When and why did you begin writing? I started writing poetry first. I must have been about eleven, sitting on a rock by the sea in a little place in Greece called Monemvasia. I was so inspired by my surroundings that I needed a way to express it. Not long after, I started writing songs. My mother had decided to sell her twelve-string acoustic guitar to get a bit of extra cash. I saw it sitting by the front door. I think someone was coming over to take a look at it. I remember opening the case and thinking that it just looked so beautiful, and why would Mum want to get rid of it? I think she was in the music room at the time and I interrupted one of her recording sessions to ask about the guitar. When she told me she was selling it, I asked her whether I could have it. She said that I could if I learnt to play. From that day I had that guitar in my hands every single day until I moved to Greece in 2002. I taught myself how to play. The first song I ever wrote was played on one string and sung in a very high-pitched awful voice. I hope that cassette never gets dug up!
What genre are you most comfortable writing? Contemporary fiction. Realistic. Not into fantasy or paranormal at all.
What made you want to be a writer? I just realized one day that I couldn’t live without it. And figured, if I’m going to be writing all the time, I might as well try to get published.
Do you intend to make writing a career? Absolutely. But I try to be realistic about it. I do it because I can’t not do it. Not to make money.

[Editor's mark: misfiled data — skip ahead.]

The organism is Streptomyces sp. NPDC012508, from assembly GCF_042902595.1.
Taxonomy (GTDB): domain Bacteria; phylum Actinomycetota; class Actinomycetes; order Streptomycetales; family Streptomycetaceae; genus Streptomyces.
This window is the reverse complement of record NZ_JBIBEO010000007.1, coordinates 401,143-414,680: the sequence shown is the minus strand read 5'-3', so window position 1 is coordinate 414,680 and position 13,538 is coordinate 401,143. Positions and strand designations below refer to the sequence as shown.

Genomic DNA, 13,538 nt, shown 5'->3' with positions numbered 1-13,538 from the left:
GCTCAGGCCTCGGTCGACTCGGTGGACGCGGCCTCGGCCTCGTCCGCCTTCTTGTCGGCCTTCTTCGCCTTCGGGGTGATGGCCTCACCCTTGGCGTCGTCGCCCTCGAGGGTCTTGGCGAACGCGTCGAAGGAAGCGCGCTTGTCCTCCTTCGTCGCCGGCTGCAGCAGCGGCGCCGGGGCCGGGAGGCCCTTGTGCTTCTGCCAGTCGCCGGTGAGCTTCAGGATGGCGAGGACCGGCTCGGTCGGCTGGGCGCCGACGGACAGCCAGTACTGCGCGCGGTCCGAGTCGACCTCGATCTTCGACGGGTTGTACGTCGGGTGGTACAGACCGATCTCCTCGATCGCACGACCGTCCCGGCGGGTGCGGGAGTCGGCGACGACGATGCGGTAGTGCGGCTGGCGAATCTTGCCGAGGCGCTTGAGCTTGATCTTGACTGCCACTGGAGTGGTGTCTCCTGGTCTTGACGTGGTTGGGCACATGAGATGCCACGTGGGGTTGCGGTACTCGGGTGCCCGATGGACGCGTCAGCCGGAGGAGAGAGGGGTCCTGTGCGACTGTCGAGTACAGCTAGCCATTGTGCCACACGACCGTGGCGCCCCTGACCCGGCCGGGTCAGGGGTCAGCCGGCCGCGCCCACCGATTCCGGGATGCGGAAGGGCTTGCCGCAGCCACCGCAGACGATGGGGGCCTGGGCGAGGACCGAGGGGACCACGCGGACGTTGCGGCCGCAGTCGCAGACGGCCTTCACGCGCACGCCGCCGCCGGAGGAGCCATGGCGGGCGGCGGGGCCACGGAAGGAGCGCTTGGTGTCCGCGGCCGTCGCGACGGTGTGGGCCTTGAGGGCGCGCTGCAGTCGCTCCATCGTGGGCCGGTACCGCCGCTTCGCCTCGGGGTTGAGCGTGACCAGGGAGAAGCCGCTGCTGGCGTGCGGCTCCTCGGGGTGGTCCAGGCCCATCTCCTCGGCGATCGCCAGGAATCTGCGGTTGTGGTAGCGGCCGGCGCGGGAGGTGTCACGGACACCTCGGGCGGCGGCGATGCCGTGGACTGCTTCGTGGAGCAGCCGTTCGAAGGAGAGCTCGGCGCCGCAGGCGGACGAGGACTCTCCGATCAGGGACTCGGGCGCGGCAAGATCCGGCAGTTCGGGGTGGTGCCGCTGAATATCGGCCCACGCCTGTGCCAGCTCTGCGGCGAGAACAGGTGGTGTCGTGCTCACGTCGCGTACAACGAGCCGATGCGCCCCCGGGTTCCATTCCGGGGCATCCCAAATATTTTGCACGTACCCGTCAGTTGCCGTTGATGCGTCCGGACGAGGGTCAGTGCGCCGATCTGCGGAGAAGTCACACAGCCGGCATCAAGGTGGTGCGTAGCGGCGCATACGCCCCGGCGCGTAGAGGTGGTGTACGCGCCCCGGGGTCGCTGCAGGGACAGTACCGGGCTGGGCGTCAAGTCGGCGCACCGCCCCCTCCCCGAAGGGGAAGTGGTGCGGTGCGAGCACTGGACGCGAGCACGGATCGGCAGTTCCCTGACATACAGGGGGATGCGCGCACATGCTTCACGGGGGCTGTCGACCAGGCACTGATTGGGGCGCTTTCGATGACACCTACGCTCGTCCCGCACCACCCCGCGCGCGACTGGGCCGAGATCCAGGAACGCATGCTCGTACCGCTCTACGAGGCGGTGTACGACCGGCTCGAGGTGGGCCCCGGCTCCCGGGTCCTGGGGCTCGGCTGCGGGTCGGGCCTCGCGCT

Have you developed a specific writing style? Yes. My writing is quite literary in nature, but I also think it has a decent amount of commercial appeal; a balance of both.
What is your greatest strength as a writer? I have a real knack for cinematic writing. I’d probably beat you in a “show-off”.
Have you ever had writer’s block? If so, what do you do about it? Absolutely. I usually take it as a sign that I’m burned out and give myself a break. It works.
What are your goals as a writer? To have my books linger in the minds of readers long after they’ve turned the last page. With regards to my non-fiction, to help aspiring writers realize that writing doesn’t have to be as overwhelming as it seems. Learn the craft in bite-sized pieces, and eventually everything will come together.
What books have most influenced your life? Housekeeping, by Marilynne Robinson
Cold Blood, by Truman Capote
The Robber Bride, by Margaret Atwood
The Handmaid’s Tale, by Margaret Atwood
The Boy in The Striped Pajamas, by John Boyne
The Private Lives of Pippa Lee, by Rebecca Miller
The Stone Gods, by Jeanette Winterson
Just Kids, by Patti Smith
Short Cuts, by Raymond Carver
Bird by Bird, by Anne Lamott
The Book of Laughter and Forgetting, by Milan Kundera
All poetry by the following poets: Gwen Harwood, Sharon Olds, Anne Sexton, Sylvia Plath
Note: This cyberpunk/dystopian short story is an experimental work of fiction written in verse. Page count: 30. Word count: 2000.
It’s illegal to wear clothes. In some streets, it’s also illegal to sing. Concetta, a famous Italian a capella singer from before “the change,” breaks these laws. As punishment, her vocal chords are brutally slashed, and her eardrums surgically perforated. Unable to cope living a life without song, she resolves to drown herself in the river, clothed in a dress stained with performance memories. But Concetta’s suicide attempt is deterred, when she is distracted by a busking harpist with gold eyes and teeth. Will he show her how to sing again, or will the LEO on the prowl for another offender to detain, arrest her before she has the chance?
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Genre – Cyberpunk / Dystopian / Short Story in Verse
Rating – PG13
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